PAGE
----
One such parent told me how she had solved the problem of dealing with surgeons who would not answer her questions. Her child’s surgeons often rounded at an ungodly hour in the early morning when no one was awake, spent a few minutes in the room and then moved on. By the time the mother was awake, the surgeons had left.
So, she figured out a strategy. Once the surgeons came into the room, she closed the door and stood in front of it. The surgeons could not leave until she let them out, and she would not let them out until they had answered all of her questions.
I have often recommended that strategy to other parents. By the way, it also works with rounding teams from other specialties.
David L. Coulter
My patient walked into the exam room, expressionless, her shoulders hunched. Her last blood pressure reading had been high.
I gently closed the door. “Good morning,” I said. “My name is Esther, and I am an RN. How are you today?”
“I am OK, I guess.”
“You are here for a BP check. May I check it?”
“Sure, why not.”
When the ambulance doors shut, a fertile silence is wrought as patient and paramedic situate into the tight, mobile quarters. The patient, strapped backwards on the gurney like a carnival ride, stares upward at bright lights and cabinetry chock-full of colorful medication boxes. As the ambulance takes off toward the hospital, the paramedic begins an ataxic dance, hopping and twisting over blood pressure cords, pulse oximetry, heart monitor leads and IV tubing.
Patients may not be as forthcoming around large numbers of family, bystanders or medical personnel, but the atmosphere in the back of the ambulance is made for intimacy and truthful candor. I make sure they’re comfortable as can be, and then I continue the interview. Chief complaint, SAMPLE history, secondary issues, reassessing everything. Once it’s just the two of us on what can best be described as an awkward first date, we both open book and overshare.
Some joke or express their deepest pain and fears. Anxiety, stresses, regrets. The alcohol and pills they imbibed. The nagging injuries, traumas and diseases. I stay nonjudgmental.
COVID patients speak about the shame and small mistakes they made to contract it. One man on high-flow oxygen being transferred to the ICU …
During my fifteen years as a health educator and project manager for a large HMO, I met frequently with the physicians, managers and medical staff in their offices. Sometimes these were formal meetings, and sometimes I just dropped by to run through an idea or check out a procedure. Perhaps we met to work on a new outreach program. Or perhaps I gave an in-service about the databases we used to track patients with chronic conditions. Even though the doors between the waiting areas and the offices and exam rooms were locked, many of the receptionists recognized me and buzzed me in when I waved to them.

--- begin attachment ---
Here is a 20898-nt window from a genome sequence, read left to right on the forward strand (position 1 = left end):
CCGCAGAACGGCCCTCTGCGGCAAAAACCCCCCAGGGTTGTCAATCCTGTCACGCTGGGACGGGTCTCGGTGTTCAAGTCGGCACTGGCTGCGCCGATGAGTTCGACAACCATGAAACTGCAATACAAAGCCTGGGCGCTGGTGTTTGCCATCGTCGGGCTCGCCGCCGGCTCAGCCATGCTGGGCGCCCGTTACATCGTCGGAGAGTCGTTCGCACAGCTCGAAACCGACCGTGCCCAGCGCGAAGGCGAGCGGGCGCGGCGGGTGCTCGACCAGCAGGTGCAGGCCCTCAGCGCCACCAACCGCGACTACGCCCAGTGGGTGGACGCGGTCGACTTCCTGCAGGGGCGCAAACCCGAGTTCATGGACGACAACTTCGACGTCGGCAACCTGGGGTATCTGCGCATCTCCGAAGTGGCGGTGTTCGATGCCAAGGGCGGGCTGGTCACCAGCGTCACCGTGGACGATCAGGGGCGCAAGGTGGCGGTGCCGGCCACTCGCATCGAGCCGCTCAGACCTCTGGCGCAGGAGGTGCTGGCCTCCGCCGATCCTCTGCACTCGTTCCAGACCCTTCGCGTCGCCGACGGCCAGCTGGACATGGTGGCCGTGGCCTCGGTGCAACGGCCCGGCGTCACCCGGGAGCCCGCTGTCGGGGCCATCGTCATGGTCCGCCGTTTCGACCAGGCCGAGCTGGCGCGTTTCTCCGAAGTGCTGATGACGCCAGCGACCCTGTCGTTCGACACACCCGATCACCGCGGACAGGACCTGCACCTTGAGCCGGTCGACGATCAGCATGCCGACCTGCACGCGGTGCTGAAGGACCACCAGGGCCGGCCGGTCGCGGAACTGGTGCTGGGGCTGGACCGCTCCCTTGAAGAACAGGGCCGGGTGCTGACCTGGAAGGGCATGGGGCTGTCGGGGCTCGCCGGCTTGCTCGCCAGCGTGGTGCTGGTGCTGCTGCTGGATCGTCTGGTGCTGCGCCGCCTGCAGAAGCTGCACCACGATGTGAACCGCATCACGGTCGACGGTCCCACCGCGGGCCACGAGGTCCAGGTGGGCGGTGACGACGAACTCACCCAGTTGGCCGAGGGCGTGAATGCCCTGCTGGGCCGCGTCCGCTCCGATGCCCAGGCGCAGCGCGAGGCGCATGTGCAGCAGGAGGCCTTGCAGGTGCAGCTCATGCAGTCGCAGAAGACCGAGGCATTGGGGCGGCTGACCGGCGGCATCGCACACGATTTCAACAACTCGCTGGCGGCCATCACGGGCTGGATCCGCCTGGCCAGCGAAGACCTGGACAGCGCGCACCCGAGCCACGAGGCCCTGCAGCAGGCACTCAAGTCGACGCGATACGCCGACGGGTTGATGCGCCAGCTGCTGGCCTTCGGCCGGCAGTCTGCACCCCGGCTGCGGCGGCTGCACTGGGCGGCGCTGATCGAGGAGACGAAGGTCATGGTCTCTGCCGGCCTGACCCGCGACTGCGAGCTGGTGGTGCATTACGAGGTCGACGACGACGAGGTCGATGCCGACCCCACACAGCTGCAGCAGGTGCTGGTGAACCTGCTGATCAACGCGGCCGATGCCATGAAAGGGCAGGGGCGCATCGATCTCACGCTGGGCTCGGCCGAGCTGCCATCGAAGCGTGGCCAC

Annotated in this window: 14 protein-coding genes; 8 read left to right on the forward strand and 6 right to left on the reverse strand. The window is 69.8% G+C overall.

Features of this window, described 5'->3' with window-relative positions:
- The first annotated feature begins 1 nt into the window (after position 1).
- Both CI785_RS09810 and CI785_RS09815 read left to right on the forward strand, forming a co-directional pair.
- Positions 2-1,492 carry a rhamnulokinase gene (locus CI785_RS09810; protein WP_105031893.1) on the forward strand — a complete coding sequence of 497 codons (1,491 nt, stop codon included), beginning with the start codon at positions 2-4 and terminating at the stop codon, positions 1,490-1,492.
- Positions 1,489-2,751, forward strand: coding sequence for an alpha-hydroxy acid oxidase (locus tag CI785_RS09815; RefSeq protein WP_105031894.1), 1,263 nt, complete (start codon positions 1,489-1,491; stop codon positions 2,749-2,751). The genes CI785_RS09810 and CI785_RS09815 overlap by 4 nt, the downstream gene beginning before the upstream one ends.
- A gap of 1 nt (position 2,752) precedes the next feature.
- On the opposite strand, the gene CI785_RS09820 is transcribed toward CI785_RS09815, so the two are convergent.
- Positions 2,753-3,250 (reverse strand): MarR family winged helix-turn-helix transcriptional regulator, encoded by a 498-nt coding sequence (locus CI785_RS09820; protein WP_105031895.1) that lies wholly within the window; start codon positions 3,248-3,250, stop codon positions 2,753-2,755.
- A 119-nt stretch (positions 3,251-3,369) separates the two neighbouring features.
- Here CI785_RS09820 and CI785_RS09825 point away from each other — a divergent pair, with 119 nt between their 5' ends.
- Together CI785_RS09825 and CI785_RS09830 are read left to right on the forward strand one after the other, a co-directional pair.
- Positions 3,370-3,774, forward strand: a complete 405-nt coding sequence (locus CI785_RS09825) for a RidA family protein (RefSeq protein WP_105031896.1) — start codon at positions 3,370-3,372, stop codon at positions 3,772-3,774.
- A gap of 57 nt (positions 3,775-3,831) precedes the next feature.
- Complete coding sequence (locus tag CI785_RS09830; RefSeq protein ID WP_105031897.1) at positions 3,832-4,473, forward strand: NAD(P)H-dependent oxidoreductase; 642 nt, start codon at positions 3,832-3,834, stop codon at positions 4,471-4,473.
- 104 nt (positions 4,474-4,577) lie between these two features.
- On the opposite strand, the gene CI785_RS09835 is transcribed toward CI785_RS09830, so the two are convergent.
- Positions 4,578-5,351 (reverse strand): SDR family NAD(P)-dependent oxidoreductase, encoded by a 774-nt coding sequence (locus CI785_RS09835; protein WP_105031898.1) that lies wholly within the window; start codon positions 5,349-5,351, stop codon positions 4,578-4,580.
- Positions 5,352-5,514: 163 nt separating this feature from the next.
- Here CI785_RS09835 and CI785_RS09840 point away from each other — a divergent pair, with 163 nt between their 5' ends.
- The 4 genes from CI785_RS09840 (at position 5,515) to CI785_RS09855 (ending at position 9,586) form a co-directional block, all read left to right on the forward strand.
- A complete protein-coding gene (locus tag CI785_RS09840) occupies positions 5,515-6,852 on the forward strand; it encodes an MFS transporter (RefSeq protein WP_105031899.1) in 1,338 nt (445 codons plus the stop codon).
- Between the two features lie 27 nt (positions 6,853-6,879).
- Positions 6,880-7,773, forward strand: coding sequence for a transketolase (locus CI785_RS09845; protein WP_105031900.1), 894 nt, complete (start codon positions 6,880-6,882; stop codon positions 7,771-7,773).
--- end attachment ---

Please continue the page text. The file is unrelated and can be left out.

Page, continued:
I loved my job and the camaraderie.
Upon retirement, one of the most difficult adjustments was the loss of that sense of belonging, of being an integral part of the medical community. Nowadays, when I go to the clinic for a visit with my physician, I am just one of the hundreds of anonymous patients passing through each day, restricted to the patient side of the waiting room doors, no longer allowed access to the inner sanctum of offices and exam rooms unless accompanied by the medical assistant.
To combat this loss, I …
Something doesn’t feel quite right these days. I’m in-between, hanging in the wind, waiting for the next set of closed doors to open, for what lies behind those doors to emerge. The earth moved from winter through solstice into spring, yet temperatures still dip. Which jacket and shoes to wear? How many blankets are needed at night? We just sprang the clock ahead, but I haven’t yet adjusted and my sleep is off. A big birthday lies ahead and I want to get into celebratory mode, but I still dwell in this decade, which was capped off by a trying and tumultuous year. Least exciting of all, I’m in that liminal phase dubbed perimenopause by Western medicine.